What if I had known the desires wouldn't vanish? What would I have decided to tell the woman I planned to marry? I honestly don't know. It is a question I think about some times. By her own admission, she would have more than likely called off the engagement, depriving both me and her of a happy and successful marriages, preventing the birth of our children and grandchildren as the persons they are today. That would have been a tragic thing.

Life is always a challenge. Nothing worthwhile is ever easy to achieve. I have few regrets. There is little I would change if I could do it all over again. I can think of nothing worse than coming to the end of one's life and thinking only of what might have been and regretting the things I had missed in life.

What if I had known? I'm glad I didn't.

Jack Scott


  1. Beautiful post. In recent years, I've also come to terms with my bisexual side.
    ''What if I had known?'' ... I imagine a lot of bisexual married men ask themselves that question. Had I known at a younger age, I probably would've experimented more... I probably would've made other choices... (maybe...).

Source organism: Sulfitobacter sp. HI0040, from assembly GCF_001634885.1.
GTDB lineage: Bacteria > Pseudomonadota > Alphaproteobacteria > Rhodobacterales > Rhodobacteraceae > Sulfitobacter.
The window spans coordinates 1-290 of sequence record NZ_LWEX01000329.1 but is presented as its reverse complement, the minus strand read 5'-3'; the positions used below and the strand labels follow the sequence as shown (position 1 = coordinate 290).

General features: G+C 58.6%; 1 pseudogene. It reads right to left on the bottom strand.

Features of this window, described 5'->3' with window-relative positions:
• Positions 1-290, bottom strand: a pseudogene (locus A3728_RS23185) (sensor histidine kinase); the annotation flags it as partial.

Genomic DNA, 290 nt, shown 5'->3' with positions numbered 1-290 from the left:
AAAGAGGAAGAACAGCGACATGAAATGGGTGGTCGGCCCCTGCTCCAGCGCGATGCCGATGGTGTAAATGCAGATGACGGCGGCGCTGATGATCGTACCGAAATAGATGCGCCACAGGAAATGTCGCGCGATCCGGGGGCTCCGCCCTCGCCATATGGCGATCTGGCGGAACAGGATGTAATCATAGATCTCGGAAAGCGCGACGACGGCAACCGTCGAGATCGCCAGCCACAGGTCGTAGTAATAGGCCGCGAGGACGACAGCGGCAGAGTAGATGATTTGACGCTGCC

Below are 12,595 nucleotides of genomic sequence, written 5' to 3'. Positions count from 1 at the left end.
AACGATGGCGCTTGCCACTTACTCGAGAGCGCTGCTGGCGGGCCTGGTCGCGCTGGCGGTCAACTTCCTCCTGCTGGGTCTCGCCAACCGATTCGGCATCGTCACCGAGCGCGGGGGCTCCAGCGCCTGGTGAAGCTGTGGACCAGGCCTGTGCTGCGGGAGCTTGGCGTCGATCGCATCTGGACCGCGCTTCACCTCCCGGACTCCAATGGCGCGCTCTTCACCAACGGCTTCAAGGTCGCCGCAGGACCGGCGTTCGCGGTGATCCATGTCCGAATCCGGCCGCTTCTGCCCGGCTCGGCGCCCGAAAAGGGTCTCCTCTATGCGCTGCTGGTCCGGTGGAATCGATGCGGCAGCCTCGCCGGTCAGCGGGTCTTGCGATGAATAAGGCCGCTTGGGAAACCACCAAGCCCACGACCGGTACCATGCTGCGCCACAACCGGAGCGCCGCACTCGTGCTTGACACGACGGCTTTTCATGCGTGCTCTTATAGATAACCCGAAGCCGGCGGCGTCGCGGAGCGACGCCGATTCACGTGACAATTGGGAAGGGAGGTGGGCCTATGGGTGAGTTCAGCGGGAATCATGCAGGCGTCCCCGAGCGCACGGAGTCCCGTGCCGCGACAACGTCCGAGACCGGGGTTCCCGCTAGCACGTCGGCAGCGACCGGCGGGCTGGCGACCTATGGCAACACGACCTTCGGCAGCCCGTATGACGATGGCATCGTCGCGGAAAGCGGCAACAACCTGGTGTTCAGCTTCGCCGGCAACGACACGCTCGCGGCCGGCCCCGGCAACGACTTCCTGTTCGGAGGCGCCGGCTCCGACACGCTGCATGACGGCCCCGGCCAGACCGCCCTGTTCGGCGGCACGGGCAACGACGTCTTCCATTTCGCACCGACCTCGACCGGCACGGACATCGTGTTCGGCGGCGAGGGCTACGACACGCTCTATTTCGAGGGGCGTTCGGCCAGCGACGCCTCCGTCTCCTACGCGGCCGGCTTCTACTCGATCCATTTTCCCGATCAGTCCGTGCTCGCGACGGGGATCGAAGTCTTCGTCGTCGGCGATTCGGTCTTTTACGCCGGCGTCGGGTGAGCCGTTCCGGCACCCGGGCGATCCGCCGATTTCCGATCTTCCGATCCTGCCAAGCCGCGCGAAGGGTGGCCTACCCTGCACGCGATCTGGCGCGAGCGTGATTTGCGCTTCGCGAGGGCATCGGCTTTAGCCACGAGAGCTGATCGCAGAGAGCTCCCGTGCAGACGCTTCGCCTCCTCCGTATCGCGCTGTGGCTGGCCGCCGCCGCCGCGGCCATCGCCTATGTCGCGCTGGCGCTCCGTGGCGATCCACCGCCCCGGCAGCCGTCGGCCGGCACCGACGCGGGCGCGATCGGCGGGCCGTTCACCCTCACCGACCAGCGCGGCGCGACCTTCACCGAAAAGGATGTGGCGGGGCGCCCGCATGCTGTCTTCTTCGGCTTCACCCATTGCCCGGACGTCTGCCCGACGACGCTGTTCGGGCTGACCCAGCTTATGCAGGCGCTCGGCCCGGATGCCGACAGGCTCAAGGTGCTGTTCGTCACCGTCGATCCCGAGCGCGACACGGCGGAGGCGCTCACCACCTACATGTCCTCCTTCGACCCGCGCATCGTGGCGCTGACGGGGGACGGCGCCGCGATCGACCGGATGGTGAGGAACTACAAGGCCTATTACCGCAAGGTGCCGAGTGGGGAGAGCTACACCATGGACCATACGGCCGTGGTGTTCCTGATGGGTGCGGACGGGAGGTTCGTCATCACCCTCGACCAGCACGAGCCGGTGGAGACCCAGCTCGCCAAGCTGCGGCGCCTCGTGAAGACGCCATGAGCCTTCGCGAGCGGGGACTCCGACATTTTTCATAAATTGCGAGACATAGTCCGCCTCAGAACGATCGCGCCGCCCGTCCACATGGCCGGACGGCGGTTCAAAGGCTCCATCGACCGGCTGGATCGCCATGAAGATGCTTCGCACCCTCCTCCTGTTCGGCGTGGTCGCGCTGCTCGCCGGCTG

However, like you wrote: ''At the time, I had come to see my homosexual activity throughout my life as nothing more than a substitute for heterosexual sex.'' Because those first experiences happened at a time when I didn't have a girlfriend in my life, or I was between relationships. Sure I could've probably analyzed those feelings deeply and ''gone gay'', but I soon met my first wife, fell deeply in love, got married, had three kids and had a wonderful life. The feelings didn't go away however as I soon realized. But I wouldn't change a thing... because of the life I've lived, and the kids I've had.
    Some would say I'm a two-time loser, because after 15 years my first wife divorced, I could've ''gone the gay way''. Though during my hiatus as a newly single dad.. I didn't experiment with any guy. I soon met another beautiful woman, whom I've been with for seven years now. I still have desires and longings for men, (and I have acted on these a few times with a close friend), but I also wouldn't see myself anywhere else than in the relationship I am in right now with my wife. So I juggle with my feelings and desires for both men and my wife.